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Comment: Mormon Perpetual Education Fund (Score 1) 597

by MavenW (#46251707) Attached to: Financing College With a Tax On All Graduates

The Mormons have something similar, and it has been very successful. They call it the Perpetual Education Fund. Patterned after the Perpetual Emigration Fund back in the 1800's, but they have learned some lessons from it. They have arranged to eliminate a lot of the possible ways to game the system, although not all of them. There is no way their system would work with the general public, or in the United States, but it has blessed a lot of lives.

The original fund came from donations. They announced the idea in General Conference back in 2001, and hundreds of thousands of people got excited about it and donated money. Twelve years later almost 60,000 people had gone through the program.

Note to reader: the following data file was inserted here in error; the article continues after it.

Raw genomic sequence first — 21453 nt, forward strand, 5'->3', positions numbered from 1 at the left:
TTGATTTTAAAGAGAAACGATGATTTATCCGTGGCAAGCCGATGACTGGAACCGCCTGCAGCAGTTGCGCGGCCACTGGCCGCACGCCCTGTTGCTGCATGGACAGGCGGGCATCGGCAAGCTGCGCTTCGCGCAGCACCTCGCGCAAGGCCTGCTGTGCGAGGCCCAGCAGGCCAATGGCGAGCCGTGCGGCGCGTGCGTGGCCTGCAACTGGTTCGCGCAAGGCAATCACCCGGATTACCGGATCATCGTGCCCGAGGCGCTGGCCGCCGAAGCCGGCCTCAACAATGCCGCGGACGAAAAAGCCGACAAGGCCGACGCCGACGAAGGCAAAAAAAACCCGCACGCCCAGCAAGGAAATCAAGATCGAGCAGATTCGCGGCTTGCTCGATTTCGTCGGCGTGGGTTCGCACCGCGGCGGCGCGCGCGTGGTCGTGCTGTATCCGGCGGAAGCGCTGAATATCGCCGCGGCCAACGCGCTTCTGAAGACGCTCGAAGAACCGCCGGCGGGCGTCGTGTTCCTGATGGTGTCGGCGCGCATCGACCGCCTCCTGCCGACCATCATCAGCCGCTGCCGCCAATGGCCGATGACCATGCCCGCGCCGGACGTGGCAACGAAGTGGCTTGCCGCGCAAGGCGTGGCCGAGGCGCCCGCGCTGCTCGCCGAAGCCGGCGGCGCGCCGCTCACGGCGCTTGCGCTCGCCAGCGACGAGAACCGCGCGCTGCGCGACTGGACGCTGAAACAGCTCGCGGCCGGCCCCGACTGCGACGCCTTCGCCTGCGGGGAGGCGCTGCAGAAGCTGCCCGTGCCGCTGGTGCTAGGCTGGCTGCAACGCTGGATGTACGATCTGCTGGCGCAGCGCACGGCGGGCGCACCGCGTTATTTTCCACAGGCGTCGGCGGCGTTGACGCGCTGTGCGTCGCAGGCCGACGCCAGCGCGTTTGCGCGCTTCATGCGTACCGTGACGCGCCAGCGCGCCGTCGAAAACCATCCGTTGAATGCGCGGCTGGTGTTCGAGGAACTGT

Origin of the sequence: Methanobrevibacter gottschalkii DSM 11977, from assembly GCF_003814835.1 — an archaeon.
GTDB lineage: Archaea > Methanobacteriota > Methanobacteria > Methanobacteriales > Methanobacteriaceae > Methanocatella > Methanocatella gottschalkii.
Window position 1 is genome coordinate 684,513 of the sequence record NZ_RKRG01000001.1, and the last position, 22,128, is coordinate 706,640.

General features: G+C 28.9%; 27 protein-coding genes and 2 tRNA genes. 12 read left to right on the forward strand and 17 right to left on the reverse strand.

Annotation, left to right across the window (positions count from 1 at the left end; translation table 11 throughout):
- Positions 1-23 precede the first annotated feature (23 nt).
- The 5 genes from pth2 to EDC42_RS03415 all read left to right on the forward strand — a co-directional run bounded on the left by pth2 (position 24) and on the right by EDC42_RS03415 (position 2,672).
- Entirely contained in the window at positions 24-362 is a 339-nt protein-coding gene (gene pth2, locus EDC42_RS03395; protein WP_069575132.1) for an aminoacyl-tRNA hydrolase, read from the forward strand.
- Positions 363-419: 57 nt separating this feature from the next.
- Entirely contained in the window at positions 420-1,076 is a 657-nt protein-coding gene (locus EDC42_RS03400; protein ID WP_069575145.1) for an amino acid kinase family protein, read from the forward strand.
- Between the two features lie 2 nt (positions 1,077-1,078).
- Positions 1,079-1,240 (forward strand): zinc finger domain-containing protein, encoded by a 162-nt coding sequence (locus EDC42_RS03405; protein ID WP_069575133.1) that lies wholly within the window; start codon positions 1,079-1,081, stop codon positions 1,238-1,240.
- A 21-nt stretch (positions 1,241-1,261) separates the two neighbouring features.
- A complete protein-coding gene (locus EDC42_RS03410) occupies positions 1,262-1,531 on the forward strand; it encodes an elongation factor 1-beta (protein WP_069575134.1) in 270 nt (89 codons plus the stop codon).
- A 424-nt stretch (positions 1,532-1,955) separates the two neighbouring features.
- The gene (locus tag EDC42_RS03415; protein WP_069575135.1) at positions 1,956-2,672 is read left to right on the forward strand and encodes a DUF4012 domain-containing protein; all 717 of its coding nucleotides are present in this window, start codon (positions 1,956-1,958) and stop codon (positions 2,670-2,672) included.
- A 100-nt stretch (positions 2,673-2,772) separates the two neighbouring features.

The loans are made from interest only. The capital of the fund is never touched. So it won't run out. It may decrease in value as inflation makes education more expensive, but the capital is protected. Even if the recipients slack and never repay. If they DO pay it back (which seems to be the norm), the payments go to the capital, increasing the fund.

Loans are made to people in very poor countries who otherwise would never have the opportunity to get advanced education. In those places the education doesn't cost very much. Relatively. The average loan is $800 and the average training program lasts about 2.5 years. To college students in the United States, that wouldn't even make a dent. But to them, it's huge.

Comment: Re:Netware 3 (Score 4, Interesting) 187

by MavenW (#43327501) Attached to: NetWare 3.12 Server Taken Down After 16 Years of Continuous Duty

I got a call from an acquaintance who was a low level runner for a law firm. He asked if there was any way to resurrect files that had been deleted by a disgruntled employee who was laid off. She deleted a ton of important stuff. They didn't have any backups and were in a panic. I told him salvage might work, and explained how to get to it.

He was a hero that day.

Comment: He never said that. (Score 4, Informative) 1174